MOVIE REVIEWThree-and-a-half out of Five
“Finding Dory” doesn’t lose itself in the sequel sludge, and also manages to find a story with heart.
Last time we saw Marlin (Albert Brooks) and Dory (Ellen DeGeneres), they were traveling the ocean to get Nemo (Hayden Rolence) home in “Finding Nemo.” Now, Nemo and Marlin are doing the same thing for Dory.
Dory’s been having flashbacks of her life before Marlin and Nemo, which she doesn’t remember. The one thing she does know is she has parents out there and she has to find them. Marlin and Nemo know a few things about being forced away from family, so they agree to help.
But of course, Marlin and Nemo are separated from Dory. While Dory gets closer and closer to finding her forgotten parents, Marlin and Nemo search for Dory and begin realize how important she is to them.
On the surface, it may seem like “Finding Dory” is an exact repeat of “Finding Nemo,” but once you dive a little deeper into the story it’s anything but.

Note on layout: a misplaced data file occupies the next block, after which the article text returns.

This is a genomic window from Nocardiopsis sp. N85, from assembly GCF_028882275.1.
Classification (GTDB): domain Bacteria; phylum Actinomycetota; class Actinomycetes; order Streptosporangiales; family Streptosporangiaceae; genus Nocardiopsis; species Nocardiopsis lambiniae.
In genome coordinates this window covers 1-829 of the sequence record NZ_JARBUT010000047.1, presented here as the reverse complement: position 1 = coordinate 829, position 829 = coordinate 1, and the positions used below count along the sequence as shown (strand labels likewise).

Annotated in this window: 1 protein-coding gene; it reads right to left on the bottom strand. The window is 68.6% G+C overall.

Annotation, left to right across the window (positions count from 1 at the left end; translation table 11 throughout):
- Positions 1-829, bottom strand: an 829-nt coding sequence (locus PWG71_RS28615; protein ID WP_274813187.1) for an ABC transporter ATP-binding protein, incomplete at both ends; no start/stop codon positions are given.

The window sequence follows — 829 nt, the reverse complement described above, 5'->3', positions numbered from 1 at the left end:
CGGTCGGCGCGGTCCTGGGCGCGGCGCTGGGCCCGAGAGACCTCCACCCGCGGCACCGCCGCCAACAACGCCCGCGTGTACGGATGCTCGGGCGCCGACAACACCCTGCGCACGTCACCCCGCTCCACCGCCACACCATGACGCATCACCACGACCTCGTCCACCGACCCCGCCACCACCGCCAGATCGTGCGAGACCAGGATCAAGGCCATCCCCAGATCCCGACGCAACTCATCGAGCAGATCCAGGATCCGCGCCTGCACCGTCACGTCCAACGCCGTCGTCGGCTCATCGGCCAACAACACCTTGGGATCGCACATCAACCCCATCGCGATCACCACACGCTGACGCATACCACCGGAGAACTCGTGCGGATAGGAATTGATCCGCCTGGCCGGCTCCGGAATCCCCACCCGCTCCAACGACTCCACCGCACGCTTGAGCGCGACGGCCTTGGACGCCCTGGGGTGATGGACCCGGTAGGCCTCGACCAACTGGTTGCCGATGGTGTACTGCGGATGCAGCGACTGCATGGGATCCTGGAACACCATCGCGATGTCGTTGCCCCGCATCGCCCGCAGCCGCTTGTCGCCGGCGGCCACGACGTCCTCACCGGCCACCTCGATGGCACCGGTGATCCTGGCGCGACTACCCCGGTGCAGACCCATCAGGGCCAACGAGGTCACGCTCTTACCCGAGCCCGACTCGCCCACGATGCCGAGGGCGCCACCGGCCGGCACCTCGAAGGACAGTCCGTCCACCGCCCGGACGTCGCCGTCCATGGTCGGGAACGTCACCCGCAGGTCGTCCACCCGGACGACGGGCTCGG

Although it does seem like the plot carries along a little too quickly at times, you don’t get lost and it’s still entertaining.
The other factor that adds to the freshness of “Finding Dory” is the addition of new characters: a cantankerous but helpful octopus (Ed O’Neill), a near-sighted whale shark (Kaitlin Olson) and a seemingly disabled beluga whale (Ty Burrell). All these colorful characters create fun interactions with Dory that also incite lots of laughs.
“Finding Dory” is truly successful at telling a story that focuses on a supporting character from the original film that stays true to the character. Dory is the same outgoing, friendly, helpful, distracted and optimistic person … er fish, she always was. While her character does grow and develop throughout her journey, it doesn’t change her into something different but expands on who she already was.
All that is to say, much like “Finding Nemo” — and really any decent Pixar film — “Finding Dory” brings on the waterworks. As Dory searches for home, she also searches for her own identity, for family and a place to belong. She recognizes her weakness — it’s hard to search for someone when you can’t remember who they are — but she just keeps swimming and by the end you’ll just keep crying.
And laughing, too. DeGeneres and the whole cast keep the laughs coming with witty banter and jokes for the whole family. So don’t worry, “Finding Dory” should please anyone wanting to spend a good time under the sea with some friends, both old and new.